Capital One Hacked, 100 Million Accounts Affected, Woman Arrested

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A former employee of Amazon Web Services was arrested by federal agents in Seattle for hacking Capital One.

The Wall Street Journal reports Capital One Reports Data Breach Affecting 100 Million Customers, Applicants

Capital One Financial Corp. , the fifth-largest U.S. credit-card issuer, said Monday that a hacker accessed the personal information of approximately 106 million card customers and applicants, one of the largest ever data breaches of a big bank. The announcement came the same day the alleged hacker, Paige A. Thompson, was arrested by federal agents in Seattle.

The bulk of the exposed data involves information submitted by customers and small businesses in their applications for Capital One credit cards from 2005 through early 2019, the bank said. The information included addresses, dates of birth and self-reported income. The breach compromised approximately 140,000 Social Security numbers and 80,000 bank account numbers, as well as some customers’ credit scores and transaction data, according to the bank.

Investigators accuse Ms. Thompson of breaking into the servers that Capital One rented from the cloud-computing company to steal customer data from the bank. Ms. Thompson, who is charged with one count of computer fraud and abuse, allegedly accessed the bank’s data through a misconfigured firewall.

Credit card information and customer passwords are not at risk according to Capital One.

What's in Your Wallet?

Mike "Mish" Shedlock

Comments (18)
No. 1-11
Mish
Mish

Editor

In Bryce Canyon NP No internet or even phone in my room. Have to leave the park periodically to post or even call my wife. Been here 3 days - expect fewer posts for a while and slower responses to comments. Headed fo sunset now. Mish

RonJ
RonJ

"What's in Your Wallet?"

Cash.

When i went to Target i paid cash. Then i heard that Target had a data breach. I made the right choice to only use cash.

2banana
2banana

Note to all. Free advice:

  1. Place a credit freeze on your accounts with the big three credit agencies. It works. Cost = $30 (total) and $10 for a temporary unfreeze when you need a lender to "see" your credit.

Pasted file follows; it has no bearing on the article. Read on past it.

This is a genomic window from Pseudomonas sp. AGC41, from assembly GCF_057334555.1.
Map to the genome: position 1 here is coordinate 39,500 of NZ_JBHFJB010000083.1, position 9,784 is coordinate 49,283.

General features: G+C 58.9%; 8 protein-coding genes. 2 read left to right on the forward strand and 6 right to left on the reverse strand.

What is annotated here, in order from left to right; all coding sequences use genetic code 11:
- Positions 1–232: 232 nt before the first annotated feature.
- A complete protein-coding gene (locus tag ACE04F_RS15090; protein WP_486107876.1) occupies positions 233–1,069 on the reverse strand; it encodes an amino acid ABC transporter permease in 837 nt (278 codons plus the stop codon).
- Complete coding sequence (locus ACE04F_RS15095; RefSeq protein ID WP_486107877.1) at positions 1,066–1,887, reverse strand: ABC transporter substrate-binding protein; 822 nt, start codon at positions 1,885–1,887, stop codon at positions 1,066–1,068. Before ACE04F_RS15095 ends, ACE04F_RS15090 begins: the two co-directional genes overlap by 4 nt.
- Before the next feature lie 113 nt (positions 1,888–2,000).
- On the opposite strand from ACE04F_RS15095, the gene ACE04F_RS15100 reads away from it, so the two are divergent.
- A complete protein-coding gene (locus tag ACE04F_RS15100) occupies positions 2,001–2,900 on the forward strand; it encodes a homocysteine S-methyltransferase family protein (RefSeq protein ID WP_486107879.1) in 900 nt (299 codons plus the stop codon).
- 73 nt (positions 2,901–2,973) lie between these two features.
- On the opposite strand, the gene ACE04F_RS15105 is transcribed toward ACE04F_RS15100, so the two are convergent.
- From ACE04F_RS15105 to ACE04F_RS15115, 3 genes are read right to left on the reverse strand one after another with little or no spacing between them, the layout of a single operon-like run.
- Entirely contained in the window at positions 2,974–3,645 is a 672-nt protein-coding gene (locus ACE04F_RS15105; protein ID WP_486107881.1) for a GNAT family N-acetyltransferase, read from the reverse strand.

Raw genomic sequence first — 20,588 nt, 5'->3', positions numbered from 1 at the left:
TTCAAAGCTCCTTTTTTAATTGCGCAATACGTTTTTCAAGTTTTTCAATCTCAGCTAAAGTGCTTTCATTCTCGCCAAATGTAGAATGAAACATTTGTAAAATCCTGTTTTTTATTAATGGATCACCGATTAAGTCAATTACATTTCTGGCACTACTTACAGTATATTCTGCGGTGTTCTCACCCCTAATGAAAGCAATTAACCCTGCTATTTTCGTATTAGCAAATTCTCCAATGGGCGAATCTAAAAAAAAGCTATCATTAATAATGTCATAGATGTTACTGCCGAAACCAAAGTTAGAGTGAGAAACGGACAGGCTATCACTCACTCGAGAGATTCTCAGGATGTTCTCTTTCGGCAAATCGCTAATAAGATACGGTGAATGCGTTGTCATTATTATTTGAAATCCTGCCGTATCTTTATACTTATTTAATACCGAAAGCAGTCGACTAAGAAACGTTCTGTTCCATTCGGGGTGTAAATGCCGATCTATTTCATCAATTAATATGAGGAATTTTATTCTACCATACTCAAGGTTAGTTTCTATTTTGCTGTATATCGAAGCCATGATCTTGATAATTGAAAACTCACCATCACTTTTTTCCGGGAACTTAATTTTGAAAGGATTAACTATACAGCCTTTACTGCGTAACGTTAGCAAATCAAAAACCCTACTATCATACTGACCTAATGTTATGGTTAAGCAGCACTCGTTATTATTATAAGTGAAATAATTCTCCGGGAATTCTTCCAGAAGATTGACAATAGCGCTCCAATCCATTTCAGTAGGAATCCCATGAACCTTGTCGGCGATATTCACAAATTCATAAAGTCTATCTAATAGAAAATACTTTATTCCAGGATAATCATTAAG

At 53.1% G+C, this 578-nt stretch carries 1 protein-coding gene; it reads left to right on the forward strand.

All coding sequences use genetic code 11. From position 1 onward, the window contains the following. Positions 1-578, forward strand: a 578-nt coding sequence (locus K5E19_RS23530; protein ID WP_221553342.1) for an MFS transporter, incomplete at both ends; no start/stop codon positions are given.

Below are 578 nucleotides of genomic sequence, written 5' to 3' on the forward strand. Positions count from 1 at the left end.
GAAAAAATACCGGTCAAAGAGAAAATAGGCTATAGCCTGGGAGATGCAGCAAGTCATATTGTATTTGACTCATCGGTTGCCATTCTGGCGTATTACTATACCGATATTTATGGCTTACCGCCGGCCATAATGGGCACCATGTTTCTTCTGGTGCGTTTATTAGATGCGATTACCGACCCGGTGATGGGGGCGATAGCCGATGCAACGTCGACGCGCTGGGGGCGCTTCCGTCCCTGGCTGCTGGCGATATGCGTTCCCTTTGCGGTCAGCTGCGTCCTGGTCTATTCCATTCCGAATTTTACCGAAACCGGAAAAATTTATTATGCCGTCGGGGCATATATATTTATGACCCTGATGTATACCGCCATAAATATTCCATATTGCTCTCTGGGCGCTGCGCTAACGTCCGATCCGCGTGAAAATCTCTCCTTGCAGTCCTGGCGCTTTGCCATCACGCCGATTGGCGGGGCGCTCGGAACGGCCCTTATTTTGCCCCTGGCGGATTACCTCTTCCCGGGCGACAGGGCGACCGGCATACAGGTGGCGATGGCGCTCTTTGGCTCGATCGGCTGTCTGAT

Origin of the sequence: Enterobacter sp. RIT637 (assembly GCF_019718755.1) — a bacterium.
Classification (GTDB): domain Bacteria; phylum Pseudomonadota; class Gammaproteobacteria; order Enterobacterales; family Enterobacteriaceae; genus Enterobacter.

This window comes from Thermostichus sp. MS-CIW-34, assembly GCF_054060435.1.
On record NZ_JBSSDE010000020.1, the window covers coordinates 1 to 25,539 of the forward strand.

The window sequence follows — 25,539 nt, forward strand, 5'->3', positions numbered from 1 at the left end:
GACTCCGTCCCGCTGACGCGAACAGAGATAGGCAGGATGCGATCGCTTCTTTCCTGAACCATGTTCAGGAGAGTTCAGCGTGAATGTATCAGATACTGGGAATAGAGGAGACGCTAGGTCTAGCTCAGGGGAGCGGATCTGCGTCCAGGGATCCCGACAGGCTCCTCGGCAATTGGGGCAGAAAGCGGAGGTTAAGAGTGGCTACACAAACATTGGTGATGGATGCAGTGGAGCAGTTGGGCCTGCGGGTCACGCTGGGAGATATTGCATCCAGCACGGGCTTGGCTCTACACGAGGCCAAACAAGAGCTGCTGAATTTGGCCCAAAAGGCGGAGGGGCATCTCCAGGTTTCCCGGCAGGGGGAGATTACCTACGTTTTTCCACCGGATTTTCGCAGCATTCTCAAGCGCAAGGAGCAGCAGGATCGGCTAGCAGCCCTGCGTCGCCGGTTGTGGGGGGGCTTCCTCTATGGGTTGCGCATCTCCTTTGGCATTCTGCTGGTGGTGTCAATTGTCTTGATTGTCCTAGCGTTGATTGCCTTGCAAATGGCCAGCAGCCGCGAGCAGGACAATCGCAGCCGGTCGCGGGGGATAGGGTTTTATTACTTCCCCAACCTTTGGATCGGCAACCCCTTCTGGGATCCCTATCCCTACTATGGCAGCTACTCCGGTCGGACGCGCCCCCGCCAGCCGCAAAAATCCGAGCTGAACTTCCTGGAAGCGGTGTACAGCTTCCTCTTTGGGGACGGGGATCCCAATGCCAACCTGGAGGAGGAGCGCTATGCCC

2. Get an IRS PIN for your taxes. Free. No one can file a return in your name or get your refund without it.

  3. Get your credit report at least once per year. Free. Triple check it.

  4. Do not ignore strange calls or letters about credit or accounts you never set up. Fix them.

  5. Google your name and social security number every once in a while. Separately, of course. Free.

Casual_Observer
Casual_Observer

My former employer got tricked by hackers into giving every employee's social security number away. Literally I think every American can assume their SS number is compromised.

Stuki
Stuki

Once you give supposedly "private" information away, it's no longer private. It's public. Any number of agencies, ambulance chasers and others, have access to it to their hearts' content. There's a term for believing it is OK that those do, but somehow not OK that Huawei and AWS employees do the exact same thing: It's called being successfully indoctrinated. Keep your darned secrets secret, and focus on making doing so as simple, and as default, as possible. Anything else is just being a dumb sheep, mindlessly busying itself picking favorites among the wolves eating it.

RB2
RB2

The wymym will prob just get a slap on the wrist. Move alonng nothing to see here.

Blurtman
Blurtman

Not a woman, zactly...

Bam_Man
Bam_Man

This is your "cashless society" of the future. POOF!!....and it's gone.

bradw2k
bradw2k

Not many details yet, but never ceases to amaze how there are large sec-ops teams who fail to do effective threat model analysis of their systems and find the hole that some jerk is able to find.

KidHorn
KidHorn

Wonder what damage AWS will suffer. They have a lot of customers with sensitive info. And a lot of competitors. Seems everyone is getting into the virtual server business.